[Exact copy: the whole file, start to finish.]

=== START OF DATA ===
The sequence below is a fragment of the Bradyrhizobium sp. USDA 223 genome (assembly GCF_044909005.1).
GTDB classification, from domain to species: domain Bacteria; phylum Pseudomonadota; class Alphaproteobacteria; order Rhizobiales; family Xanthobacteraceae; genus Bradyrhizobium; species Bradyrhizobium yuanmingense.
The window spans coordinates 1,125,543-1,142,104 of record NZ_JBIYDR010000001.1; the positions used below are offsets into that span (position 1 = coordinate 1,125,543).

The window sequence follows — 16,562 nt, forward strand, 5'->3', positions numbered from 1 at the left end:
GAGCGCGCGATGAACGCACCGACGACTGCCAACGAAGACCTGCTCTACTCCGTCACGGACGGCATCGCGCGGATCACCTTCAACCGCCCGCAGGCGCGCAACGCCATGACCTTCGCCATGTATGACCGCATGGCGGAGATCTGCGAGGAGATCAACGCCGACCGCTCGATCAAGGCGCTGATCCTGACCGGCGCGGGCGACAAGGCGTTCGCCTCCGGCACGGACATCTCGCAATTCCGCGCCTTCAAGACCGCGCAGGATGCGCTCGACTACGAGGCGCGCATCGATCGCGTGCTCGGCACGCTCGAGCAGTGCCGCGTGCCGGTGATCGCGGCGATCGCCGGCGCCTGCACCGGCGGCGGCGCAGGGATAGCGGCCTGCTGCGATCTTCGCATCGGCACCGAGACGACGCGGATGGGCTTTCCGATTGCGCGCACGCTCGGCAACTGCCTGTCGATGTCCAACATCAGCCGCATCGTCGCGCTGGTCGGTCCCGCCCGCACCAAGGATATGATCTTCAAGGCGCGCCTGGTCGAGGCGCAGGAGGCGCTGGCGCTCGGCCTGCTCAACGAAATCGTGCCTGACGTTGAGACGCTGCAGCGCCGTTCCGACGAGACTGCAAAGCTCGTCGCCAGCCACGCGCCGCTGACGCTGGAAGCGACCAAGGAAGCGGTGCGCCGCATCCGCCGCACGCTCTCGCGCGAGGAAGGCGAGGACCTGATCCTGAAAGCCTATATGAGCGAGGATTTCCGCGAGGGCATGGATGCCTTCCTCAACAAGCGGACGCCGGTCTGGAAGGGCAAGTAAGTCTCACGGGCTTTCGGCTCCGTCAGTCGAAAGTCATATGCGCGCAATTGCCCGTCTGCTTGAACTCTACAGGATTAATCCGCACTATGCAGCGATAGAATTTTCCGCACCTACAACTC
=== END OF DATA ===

The sequence below is a fragment of the Bradyrhizobium sp. USDA 223 genome (assembly GCF_044909005.1).
GTDB classification, from domain to species: domain Bacteria; phylum Pseudomonadota; class Alphaproteobacteria; order Rhizobiales; family Xanthobacteraceae; genus Bradyrhizobium; species Bradyrhizobium yuanmingense.
The window spans coordinates 1,125,543-1,142,104 of record NZ_JBIYDR010000001.1; the positions used below are offsets into that span (position 1 = coordinate 1,125,543).

The window sequence follows — 16,562 nt, forward strand, 5'->3', positions numbered from 1 at the left end:
GAGCGCGCGATGAACGCACCGACGACTGCCAACGAAGACCTGCTCTACTCCGTCACGGACGGCATCGCGCGGATCACCTTCAACCGCCCGCAGGCGCGCAACGCCATGACCTTCGCCATGTATGACCGCATGGCGGAGATCTGCGAGGAGATCAACGCCGACCGCTCGATCAAGGCGCTGATCCTGACCGGCGCGGGCGACAAGGCGTTCGCCTCCGGCACGGACATCTCGCAATTCCGCGCCTTCAAGACCGCGCAGGATGCGCTCGACTACGAGGCGCGCATCGATCGCGTGCTCGGCACGCTCGAGCAGTGCCGCGTGCCGGTGATCGCGGCGATCGCCGGCGCCTGCACCGGCGGCGGCGCAGGGATAGCGGCCTGCTGCGATCTTCGCATCGGCACCGAGACGACGCGGATGGGCTTTCCGATTGCGCGCACGCTCGGCAACTGCCTGTCGATGTCCAACATCAGCCGCATCGTCGCGCTGGTCGGTCCCGCCCGCACCAAGGATATGATCTTCAAGGCGCGCCTGGTCGAGGCGCAGGAGGCGCTGGCGCTCGGCCTGCTCAACGAAATCGTGCCTGACGTTGAGACGCTGCAGCGCCGTTCCGACGAGACTGCAAAGCTCGTCGCCAGCCACGCGCCGCTGACGCTGGAAGCGACCAAGGAAGCGGTGCGCCGCATCCGCCGCACGCTCTCGCGCGAGGAAGGCGAGGACCTGATCCTGAAAGCCTATATGAGCGAGGATTTCCGCGAGGGCATGGATGCCTTCCTCAACAAGCGGACGCCGGTCTGGAAGGGCAAGTAAGTCTCACGGGCTTTCGGCTCCGTCAGTCGAAAGTCATATGCGCGCAATTGCCCGTCTGCTTGAACTCTACAGGATTAATCCGCACTATGCAGCGATAGAATTTTCCGCACCTACAACTC